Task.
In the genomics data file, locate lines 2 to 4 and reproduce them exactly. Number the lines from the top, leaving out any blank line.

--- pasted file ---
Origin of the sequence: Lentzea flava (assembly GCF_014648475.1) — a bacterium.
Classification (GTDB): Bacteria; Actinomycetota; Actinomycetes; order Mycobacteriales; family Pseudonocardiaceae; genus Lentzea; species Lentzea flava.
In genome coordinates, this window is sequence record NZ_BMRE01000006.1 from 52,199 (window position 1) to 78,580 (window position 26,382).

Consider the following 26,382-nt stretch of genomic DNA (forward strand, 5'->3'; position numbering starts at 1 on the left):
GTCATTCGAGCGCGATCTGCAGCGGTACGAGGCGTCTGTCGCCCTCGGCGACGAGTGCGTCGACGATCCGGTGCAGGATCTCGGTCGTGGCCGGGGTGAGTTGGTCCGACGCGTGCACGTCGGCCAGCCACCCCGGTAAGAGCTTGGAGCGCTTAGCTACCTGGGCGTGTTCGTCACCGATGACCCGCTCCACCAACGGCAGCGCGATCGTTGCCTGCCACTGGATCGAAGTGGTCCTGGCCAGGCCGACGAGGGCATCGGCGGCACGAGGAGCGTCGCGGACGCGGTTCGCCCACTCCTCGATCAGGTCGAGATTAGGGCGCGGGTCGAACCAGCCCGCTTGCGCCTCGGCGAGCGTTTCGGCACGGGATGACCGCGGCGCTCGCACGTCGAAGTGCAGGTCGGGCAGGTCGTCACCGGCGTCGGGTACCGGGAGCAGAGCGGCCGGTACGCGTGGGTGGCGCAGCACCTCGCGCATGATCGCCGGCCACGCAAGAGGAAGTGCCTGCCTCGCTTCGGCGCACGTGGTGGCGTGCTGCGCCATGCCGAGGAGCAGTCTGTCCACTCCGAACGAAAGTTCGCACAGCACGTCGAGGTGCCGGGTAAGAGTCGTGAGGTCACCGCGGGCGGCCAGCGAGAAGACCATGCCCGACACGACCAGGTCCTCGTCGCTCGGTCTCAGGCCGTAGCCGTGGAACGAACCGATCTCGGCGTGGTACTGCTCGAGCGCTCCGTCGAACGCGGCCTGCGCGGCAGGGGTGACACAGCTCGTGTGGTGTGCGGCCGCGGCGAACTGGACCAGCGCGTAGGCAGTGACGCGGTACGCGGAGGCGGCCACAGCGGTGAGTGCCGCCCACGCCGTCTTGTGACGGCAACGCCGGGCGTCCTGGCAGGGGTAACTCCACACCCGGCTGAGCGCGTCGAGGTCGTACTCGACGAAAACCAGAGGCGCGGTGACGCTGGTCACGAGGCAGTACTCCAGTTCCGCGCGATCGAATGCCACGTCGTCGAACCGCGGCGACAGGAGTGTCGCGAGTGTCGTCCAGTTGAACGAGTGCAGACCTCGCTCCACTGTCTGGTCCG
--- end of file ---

Classification (GTDB): Bacteria; Actinomycetota; Actinomycetes; order Mycobacteriales; family Pseudonocardiaceae; genus Lentzea; species Lentzea flava.
In genome coordinates, this window is sequence record NZ_BMRE01000006.1 from 52,199 (window position 1) to 78,580 (window position 26,382).

Consider the following 26,382-nt stretch of genomic DNA (forward strand, 5'->3'; position numbering starts at 1 on the left):